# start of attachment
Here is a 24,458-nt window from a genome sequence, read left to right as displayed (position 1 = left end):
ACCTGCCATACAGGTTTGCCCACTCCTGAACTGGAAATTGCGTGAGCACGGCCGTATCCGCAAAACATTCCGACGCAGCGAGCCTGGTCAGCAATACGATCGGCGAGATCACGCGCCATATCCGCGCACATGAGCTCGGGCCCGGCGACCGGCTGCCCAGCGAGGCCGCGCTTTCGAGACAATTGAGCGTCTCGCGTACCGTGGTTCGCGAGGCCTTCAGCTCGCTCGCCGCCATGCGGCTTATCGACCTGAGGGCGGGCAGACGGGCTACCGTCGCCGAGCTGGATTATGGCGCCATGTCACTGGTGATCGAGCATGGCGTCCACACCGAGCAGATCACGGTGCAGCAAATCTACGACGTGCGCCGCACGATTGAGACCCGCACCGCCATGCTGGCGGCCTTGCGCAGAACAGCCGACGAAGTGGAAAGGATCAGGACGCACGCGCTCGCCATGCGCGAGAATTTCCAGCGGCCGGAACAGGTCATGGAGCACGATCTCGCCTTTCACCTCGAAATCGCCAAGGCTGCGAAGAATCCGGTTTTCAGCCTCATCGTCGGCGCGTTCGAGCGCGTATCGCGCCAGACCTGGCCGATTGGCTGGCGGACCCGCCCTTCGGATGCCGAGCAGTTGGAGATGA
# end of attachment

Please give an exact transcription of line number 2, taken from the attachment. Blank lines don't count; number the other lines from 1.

ACCTGCCATACAGGTTTGCCCACTCCTGAACTGGAAATTGCGTGAGCACGGCCGTATCCGCAAAACATTCCGACGCAGCGAGCCTGGTCAGCAATACGATCGGCGAGATCACGCGCCATATCCGCGCACATGAGCTCGGGCCCGGCGACCGGCTGCCCAGCGAGGCCGCGCTTTCGAGACAATTGAGCGTCTCGCGTACCGTGGTTCGCGAGGCCTTCAGCTCGCTCGCCGCCATGCGGCTTATCGACCTGAGGGCGGGCAGACGGGCTACCGTCGCCGAGCTGGATTATGGCGCCATGTCACTGGTGATCGAGCATGGCGTCCACACCGAGCAGATCACGGTGCAGCAAATCTACGACGTGCGCCGCACGATTGAGACCCGCACCGCCATGCTGGCGGCCTTGCGCAGAACAGCCGACGAAGTGGAAAGGATCAGGACGCACGCGCTCGCCATGCGCGAGAATTTCCAGCGGCCGGAACAGGTCATGGAGCACGATCTCGCCTTTCACCTCGAAATCGCCAAGGCTGCGAAGAATCCGGTTTTCAGCCTCATCGTCGGCGCGTTCGAGCGCGTATCGCGCCAGACCTGGCCGATTGGCTGGCGGACCCGCCCTTCGGATGCCGAGCAGTTGGAGATGA